‘You See Nutty Things’
The pandemic has turned the car market—and lots of other things—upside down.
Here are today’s highlights:
Gene Marks makes the case for the labor shortage easing—and for not using paper checks.
That Canadian trucker protest is taking a toll on auto-industry suppliers.
Stacy Spikes is taking another crack at MoviePass.
Have you asked yourself the “Uncle Joe question”?
Gene Marks thinks businesses will have an easier time hiring this year: “Businesses are struggling to find good workers. This, in addition to inflation concerns, is what drove small business optimism levels to an 11-month low, according to this week's survey from the National Federation of Independent Businesses. Will the worker shortage end? Not anytime soon. But the supply of labor will be increasing significantly in 2022.” Why?
Higher pay: “Returning workers – particularly younger workers who do entry-level jobs – are finding higher levels of compensation. ‘The inflation, that’s starting to drive people back into the workforce,’ Paychex CEO Martin Mucci told CNBC last week. ‘It's tough to turn those wages back, so wage inflation is here to stay.’”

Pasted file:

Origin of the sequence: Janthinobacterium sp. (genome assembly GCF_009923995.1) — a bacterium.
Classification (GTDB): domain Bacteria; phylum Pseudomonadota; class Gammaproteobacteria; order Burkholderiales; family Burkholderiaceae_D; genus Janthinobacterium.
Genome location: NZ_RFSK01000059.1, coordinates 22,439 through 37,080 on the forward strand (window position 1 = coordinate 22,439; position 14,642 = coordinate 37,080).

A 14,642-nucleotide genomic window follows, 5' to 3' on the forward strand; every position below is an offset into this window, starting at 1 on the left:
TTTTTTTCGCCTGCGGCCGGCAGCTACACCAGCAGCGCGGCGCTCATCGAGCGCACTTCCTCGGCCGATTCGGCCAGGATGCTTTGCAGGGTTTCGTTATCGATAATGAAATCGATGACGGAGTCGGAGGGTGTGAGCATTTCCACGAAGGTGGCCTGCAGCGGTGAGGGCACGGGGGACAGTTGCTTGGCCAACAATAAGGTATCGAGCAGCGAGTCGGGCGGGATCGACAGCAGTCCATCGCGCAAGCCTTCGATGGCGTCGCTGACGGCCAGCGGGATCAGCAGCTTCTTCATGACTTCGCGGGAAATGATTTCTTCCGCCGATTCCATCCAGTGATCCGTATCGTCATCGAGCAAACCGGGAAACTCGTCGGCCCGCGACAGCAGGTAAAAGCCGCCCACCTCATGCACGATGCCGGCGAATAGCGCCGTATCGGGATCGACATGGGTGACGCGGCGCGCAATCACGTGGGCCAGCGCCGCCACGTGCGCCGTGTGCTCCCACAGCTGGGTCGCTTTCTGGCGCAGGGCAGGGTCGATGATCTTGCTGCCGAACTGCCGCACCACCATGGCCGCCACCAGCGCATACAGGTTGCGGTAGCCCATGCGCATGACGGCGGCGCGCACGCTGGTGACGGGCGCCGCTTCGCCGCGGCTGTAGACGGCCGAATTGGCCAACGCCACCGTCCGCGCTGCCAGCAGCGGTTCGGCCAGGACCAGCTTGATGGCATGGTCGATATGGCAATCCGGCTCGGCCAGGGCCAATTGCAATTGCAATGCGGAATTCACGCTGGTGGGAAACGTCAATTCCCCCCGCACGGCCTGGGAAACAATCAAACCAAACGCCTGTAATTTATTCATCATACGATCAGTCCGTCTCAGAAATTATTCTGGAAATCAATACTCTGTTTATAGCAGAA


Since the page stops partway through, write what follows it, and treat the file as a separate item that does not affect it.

Lower Covid concern: “Workers are becoming less concerned about closings and lockdowns disrupting their personal lives and are increasingly more comfortable returning to their jobs, and to normal life.”
More flexibility: “Small business owners like me are waking up to a new workplace reality. People want flexibility. They want to work from home, at least some of the time. They need expanded benefits for mental health. They want to feel safe at work, both from Covid and from discrimination, harassment, and a toxic environment.” READ MORE